Back-to-school season is the perfect time to re-evaluate which enrichment programs you will include or toss for your kids this school year. We spoke with Julee Brooks, CEO of Woodcraft Rangers, to talk about the importance of after-school programs and how to choose the right one for your child.
Please share with us the importance of enrichment programs.
Enrichment programs provide students with the opportunity to explore multiple options and eventually find their “spark” with the things that they love doing. This is essential and can lead to lifelong passions and even long-term career interests. Through enrichment programs, young people discover their unique skills and talents, and find social groups who share their interests, as well as adults and mentors who can support this exploration.
At Woodcraft Rangers, we have over 100 different clubs, ranging from arts, sports, STEM and outdoor education and leadership programs. This means that at each of our 80+ sites, we can offer a culturally relevant program that is designed specifically for youth enrolled there. We also rotate through a variety of activities on a regular basis to ensure young people can explore many different interests.
What benefits do after-school programs provide kids?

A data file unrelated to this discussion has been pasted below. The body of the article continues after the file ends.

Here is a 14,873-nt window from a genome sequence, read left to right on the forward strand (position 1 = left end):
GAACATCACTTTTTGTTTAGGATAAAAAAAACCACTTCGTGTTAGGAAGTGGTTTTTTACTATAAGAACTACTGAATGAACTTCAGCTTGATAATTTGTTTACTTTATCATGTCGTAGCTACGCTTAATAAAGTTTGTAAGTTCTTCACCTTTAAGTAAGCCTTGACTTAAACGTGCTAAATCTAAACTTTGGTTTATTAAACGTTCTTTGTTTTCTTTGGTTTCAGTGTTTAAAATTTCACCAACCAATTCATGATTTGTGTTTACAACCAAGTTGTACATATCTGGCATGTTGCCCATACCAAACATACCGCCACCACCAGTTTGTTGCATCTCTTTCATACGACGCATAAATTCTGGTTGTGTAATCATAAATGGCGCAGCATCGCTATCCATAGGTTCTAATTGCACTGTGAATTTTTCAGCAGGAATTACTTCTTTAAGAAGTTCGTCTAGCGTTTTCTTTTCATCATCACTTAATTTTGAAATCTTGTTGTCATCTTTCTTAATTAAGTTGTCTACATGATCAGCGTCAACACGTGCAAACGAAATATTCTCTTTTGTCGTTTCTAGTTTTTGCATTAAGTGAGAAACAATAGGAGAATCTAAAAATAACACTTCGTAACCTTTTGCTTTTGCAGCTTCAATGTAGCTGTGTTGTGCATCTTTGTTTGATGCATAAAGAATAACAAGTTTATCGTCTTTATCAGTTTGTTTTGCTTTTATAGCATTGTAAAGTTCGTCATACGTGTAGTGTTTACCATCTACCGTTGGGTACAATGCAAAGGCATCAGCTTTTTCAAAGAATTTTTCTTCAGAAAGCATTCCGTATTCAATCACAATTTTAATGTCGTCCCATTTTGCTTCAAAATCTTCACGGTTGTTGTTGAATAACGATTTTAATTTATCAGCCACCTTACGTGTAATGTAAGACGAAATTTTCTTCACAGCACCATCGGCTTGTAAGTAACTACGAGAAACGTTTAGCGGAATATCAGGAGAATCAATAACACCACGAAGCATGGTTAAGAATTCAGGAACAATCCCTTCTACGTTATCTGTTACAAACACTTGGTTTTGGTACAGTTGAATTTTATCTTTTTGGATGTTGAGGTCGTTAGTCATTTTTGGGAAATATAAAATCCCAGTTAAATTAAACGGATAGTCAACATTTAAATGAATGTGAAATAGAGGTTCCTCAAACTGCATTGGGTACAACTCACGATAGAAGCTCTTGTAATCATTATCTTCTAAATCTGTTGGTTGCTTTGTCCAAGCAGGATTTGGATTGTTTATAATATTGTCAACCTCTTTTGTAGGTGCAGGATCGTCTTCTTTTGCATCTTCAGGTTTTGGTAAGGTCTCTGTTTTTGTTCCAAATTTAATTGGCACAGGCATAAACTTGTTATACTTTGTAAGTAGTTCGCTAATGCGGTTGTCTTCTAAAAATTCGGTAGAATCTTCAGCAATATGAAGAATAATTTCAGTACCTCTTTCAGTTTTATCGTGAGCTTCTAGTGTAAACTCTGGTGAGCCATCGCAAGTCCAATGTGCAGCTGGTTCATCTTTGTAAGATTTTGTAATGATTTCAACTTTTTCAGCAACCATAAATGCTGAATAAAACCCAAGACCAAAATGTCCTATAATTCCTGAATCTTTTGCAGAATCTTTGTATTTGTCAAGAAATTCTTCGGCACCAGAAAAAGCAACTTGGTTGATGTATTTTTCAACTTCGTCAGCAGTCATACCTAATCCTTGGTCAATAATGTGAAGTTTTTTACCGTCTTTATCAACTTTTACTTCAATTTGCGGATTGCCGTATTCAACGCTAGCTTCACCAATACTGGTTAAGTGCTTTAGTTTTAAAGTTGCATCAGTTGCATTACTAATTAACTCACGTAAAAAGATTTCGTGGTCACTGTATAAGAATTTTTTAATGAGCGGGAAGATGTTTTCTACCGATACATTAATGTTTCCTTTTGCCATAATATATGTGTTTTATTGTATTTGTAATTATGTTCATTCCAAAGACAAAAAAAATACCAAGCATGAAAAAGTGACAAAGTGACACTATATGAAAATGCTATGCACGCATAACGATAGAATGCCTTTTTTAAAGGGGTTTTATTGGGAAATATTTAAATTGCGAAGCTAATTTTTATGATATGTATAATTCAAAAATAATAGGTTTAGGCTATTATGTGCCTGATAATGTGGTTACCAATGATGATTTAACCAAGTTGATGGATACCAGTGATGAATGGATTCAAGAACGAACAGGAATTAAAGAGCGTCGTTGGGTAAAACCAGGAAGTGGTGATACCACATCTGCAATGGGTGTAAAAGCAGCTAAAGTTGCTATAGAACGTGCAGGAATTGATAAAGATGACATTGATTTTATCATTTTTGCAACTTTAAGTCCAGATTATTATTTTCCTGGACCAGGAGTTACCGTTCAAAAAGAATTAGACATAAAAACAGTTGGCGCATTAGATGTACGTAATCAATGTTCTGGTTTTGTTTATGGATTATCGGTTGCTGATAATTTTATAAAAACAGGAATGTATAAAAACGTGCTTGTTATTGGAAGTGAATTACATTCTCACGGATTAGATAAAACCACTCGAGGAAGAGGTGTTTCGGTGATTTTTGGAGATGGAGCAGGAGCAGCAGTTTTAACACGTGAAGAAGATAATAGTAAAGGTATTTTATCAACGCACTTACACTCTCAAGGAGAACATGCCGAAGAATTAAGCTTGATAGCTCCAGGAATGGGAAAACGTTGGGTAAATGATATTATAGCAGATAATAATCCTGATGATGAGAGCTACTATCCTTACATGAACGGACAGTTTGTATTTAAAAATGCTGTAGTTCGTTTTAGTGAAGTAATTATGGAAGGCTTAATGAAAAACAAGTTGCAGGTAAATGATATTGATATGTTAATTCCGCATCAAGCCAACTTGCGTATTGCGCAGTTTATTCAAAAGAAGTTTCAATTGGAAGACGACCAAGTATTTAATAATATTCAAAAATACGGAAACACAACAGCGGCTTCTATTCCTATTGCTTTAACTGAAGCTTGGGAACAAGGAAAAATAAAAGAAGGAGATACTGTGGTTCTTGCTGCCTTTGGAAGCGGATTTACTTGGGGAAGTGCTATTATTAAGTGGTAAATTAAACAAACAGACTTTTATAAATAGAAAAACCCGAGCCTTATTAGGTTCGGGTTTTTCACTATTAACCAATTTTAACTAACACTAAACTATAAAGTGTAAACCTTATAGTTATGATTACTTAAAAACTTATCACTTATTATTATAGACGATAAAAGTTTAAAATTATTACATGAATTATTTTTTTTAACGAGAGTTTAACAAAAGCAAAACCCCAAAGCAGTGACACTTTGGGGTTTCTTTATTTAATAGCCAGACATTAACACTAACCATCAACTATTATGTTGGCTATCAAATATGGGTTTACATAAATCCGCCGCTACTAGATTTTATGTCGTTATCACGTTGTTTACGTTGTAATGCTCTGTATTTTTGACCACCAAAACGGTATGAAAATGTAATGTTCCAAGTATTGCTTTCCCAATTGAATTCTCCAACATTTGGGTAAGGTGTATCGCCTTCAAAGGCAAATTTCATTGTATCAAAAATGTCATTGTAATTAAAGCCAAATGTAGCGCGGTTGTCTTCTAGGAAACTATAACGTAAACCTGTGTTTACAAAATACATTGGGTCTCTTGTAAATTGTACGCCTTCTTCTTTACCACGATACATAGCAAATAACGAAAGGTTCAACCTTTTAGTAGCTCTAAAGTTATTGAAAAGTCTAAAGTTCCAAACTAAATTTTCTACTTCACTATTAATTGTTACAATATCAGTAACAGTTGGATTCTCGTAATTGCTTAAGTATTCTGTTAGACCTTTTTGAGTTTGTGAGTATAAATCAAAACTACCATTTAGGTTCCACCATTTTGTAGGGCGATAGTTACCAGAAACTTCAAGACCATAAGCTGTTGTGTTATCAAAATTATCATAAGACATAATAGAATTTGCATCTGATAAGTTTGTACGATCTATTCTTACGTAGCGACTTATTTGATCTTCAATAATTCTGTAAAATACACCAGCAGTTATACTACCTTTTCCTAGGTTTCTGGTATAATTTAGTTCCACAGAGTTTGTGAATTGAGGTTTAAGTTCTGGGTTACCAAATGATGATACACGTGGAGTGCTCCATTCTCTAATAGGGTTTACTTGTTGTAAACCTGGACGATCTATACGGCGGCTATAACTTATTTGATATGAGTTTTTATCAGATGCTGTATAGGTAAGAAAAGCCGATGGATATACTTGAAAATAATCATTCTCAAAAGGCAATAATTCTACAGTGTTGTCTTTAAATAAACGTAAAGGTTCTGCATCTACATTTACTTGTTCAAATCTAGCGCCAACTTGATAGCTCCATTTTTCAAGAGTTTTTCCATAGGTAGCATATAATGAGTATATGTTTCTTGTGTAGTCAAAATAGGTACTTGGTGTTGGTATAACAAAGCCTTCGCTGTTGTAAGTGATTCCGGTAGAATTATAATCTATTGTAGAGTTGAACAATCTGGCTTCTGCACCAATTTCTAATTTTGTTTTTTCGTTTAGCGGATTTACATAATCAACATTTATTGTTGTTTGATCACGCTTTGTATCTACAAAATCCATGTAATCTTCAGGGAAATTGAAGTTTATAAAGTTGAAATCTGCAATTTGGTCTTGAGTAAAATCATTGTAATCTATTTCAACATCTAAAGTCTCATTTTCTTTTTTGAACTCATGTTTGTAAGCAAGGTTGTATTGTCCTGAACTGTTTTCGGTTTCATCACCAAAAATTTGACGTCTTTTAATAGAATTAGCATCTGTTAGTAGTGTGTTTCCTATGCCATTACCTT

After-school programs help to nurture well-rounded young people by developing the whole child. For many parents, after school care is a priority, as they need safe and supportive places for their children when they are working and to support their kids with their homework. At Woodcraft Rangers, we call it the “Woodcraft Way,” which means we help support young people in body, mind, spirit and service. For middle school and high school youth, such activities are especially important as kids are establishing their sense of self and being able to choose their activities, become their authentic selves, and find groups where they feel they belong are key to their development and are proven to result in more confident, happier and more well-adjusted young people – and adults! With the stress and isolation of the last few years, this sense of belonging has never been more important.
What’s the best way for parents to support their kids’ interests?
Offer a chance to try many things and take the child’s lead. Specializing too early can be harmful to a child’s physical and emotional well-being, and it Is often driven by a caregiver’s projected interest robbing kids of their following their own interests. Watch for the things they enjoy – the activities they can spend hours doing, where they feel the most joy. It is important to find programs that offer enough of a challenge to keep curious learners engaged but not so much that it overwhelms them. Then follow what they want and be careful not to push or project adult interests on our kids. And remember that starting something can be both tough and frustrating, so be sure to provide lots of encouragement especially when they are beginning. Make sure they know that consistency and hard work are ultimately what will cultivate success.